Christie Chirinos (Caldara WP)

Christie Chirinos

Christie Chirinos is the co-owner and general manager of Caldera Forms and VP of Technology of Do Big Things.


[00:09] Aaron: Hi, my name is Aaron.

[00:10] Micah: I’m Micah. You’re listening to the WP Square One Podcast. With us today we have Christie Chirinos, she is a co-founder of Keller MWP and the VP of Tech Ed Do Big Things and is Florida state’s youngest MBA. I’ll let you give yourself a further introduction but we’re glad to have you.

[00:35] Christie: I see you just read my Twitter bio.

[00:36] Micah: I did. It’s awesome.

[00:41] Aaron: Nice.

[00:43] Christie: That’s a solid way to find out who this person is. I do it all the time. Look people up on Twitter. Who is this person because on LinkedIn —

[00:53] Aaron: We’ve been stalking you for a couple of weeks now

[00:55] Micah: All we found was your Twitter profile.

[00:59] Aaron: Just kidding. Tell us a little about yourself, what you do at Caldera.

[01:03] Christie: Would love to. Like Micah said, I’m one of the co-founders of Caldera Labs. We’ve (changed 01:10) back to the WP name, funnily enough, that’s a thing that’s happening. In 2016, Josh Pollock and I got together to start Caldera Labs. The intention behind Caldera Labs was to take an existing concern which was Caldera Forms, and also set an intention that we were going to be a product only WordPress company who would work on Caldera Forms as well as other products. That’s how that started. The way that I joined Josh, Josh is a pretty popular developer in the WordPress world. He has a good following for his tutorials. The thing that Josh came to me with was, I need somebody to run the business. And that was actually something a little bit unusual at the time.

[01:03] I’ve seen it happening more in the last few months than I did. What’s that, now two years ago? And that’s good. That was his pitch to me. Somebody to come in to take care of the administration, take care of the money, take care of the marketing, think about a sales strategy, think about a positioning strategy. Around this time I was just wrapping up business school so it seemed right and that’s how we got started.

[02:33] Aaron: That makes sense. So what do you do within Caldera? Actually tell us a little about the product because I don’t know if everybody will know everything about the plugins that you guys do.

[02:44] Christie: Of course. Our main and flagship product is Caldera Forms. Caldera Forms is a drag and drop form building plugin for WordPress. So a lot of people are familiar with things like Contact Form 7 or Gravity Forms. It’s a lot like that. Our main differences are, first of all, we have a drag and drop mobile responsive interface out of the box. The plugin is written in a way where it gives you less heartache in adopting your existing theme styles. It’s a little bit easier to style if you did need to add styles because of the way that it’s made. We have a handful of premium features that are a little bit unique. In the pro version of Caldera Forms, in addition to having all of the integrations and things that you’re used to, such as Mailchimp, Paypal, it also takes care of email handling for you.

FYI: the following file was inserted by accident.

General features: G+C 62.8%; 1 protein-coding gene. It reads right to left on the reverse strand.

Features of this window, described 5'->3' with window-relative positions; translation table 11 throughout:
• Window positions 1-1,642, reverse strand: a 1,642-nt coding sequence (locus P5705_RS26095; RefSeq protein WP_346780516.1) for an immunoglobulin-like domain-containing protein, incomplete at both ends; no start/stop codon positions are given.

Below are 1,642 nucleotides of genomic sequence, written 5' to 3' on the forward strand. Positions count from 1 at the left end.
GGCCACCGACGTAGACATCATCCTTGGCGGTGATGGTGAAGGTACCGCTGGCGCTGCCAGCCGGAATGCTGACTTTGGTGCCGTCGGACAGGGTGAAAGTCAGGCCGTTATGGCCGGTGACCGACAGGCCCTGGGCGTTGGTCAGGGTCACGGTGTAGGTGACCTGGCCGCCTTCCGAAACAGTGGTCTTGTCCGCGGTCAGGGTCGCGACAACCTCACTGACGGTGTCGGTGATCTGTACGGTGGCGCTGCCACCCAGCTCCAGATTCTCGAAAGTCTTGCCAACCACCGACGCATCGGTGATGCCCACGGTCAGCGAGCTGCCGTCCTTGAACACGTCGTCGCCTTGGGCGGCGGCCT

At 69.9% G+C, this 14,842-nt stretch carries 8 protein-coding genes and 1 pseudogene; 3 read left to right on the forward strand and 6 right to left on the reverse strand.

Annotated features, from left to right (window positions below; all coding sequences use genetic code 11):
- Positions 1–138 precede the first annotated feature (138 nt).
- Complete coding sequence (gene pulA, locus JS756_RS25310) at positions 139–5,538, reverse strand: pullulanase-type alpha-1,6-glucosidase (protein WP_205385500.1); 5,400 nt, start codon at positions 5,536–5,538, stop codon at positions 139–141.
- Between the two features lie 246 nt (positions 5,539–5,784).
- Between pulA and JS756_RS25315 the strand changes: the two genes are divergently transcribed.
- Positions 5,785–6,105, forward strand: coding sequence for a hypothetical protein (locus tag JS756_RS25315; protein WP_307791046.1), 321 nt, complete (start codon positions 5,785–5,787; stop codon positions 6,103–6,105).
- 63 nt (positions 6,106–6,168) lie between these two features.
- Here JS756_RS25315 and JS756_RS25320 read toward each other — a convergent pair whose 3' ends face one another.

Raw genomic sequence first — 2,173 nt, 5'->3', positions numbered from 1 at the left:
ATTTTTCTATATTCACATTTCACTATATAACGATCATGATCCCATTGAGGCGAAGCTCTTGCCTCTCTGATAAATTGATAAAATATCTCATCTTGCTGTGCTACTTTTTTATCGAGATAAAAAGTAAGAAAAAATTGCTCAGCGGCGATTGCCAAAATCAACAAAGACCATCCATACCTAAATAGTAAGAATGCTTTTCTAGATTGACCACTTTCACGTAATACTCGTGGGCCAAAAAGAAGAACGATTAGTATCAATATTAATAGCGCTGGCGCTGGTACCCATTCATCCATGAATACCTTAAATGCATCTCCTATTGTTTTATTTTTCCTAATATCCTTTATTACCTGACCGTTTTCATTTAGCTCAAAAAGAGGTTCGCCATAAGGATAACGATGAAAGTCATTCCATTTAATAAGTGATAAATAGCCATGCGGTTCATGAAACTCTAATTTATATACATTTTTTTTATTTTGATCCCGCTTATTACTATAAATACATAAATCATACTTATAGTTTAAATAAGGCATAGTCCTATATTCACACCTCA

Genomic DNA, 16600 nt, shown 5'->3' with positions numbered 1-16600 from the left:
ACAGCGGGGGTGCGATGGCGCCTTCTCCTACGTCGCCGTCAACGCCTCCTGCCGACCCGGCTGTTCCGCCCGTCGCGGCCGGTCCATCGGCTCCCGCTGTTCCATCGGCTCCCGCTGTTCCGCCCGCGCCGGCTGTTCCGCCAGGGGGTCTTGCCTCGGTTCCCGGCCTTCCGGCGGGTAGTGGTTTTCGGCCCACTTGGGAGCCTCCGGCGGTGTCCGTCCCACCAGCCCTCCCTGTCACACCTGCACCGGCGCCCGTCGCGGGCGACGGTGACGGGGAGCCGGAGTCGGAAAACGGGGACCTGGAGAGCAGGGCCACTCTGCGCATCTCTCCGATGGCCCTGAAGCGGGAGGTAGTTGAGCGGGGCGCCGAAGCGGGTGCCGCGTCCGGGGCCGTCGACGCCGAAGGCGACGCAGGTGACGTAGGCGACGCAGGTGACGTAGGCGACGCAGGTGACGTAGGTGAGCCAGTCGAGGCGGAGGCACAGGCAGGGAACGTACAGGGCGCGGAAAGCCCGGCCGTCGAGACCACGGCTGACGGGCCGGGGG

[03:34] A lot of the time WordPress websites have to install things like SMTP plugins to make sure that the forms and the emails notifications go out. With Caldera Forms Pro that’s not the case. A couple of other things we can do, form to PDF, set up fancy layouts, notifications for clients and customers and whoever else needs to hear about a form submission. A lot of the time people come to Caldera Forms because now we’re sitting at the close top of the plugin repository. So our free version of the plugin gives you a lot out of the box. You don’t have to pay us any money for conditional logic for multiple pages for a couple of other features like that. That’s the main thing that we work on nowadays. So that’s called Caldera Forms. We are working on a couple of other things. We’ve got some tricks up our sleeve that you’ll know about in about a month.

[04:28] Aaron: So you can’t tell us anything about them?

[04:31] Christie: It’s a secret I’d have to kill you.

[04:37] Micah: A month from now you’ll be safe. But right now…

[04:41] Aaron: I think a month from now I might be out of the country. Will I be? I will be.

[04:46] Christie: Where are you going?

[04:47] Aaron: We’re going to India, so that’ll be an interesting trip. If you’re going to kill me you’ll have to fly to India first… So I know Josh more than you. I’ve run into Josh Pollock at, I feel like eight WordCamps… How do you guys work together? How technical are you? Are you involved in any of the development or planning?

[05:16] Christie: We’re a small team. It would be impossible for anyone on this team to not have any hand at all in the development. With that said, I’m definitely not as technical as Josh. A lot of my development has to do with the e-commerce website more than with the products. When it comes to the products, I will help out in terms of managing priorities and managing milestones, but that’s about it on a day to day basis. I am primarily responsible for our websites.

[05:46] Micah: When you first came to Caldera what was your familiarity with WordPress in general?

[05:54] Christie: I’d been working with WordPress for a little while. I had started a company that had a WordPress website. That’s how a lot of people get into WordPress. After that I was working at a couple of nonprofit organizations in New York City, where I was living, where the organization had a WordPress website. So it sort of fell on me to manage it and to eventually redesign it. I was at a very solid user level when I made this transition outside of this WordPress for good space and just went all in on WordPress from WordPress. Just a few months ago I returned to my WordPress for good space in an opportunity that I just couldn’t pass up, which was this role on the technology team of Do Big Things.

[06:47] Micah: What types of big things do you do?

[06:51] Christie: Do Big Things is an agency that focuses on progressive political and nonprofit clients. It’s a cool organization applying this technology that we all know and love to causes that are important to me. So I’m really excited about it. That has been interesting to settle into.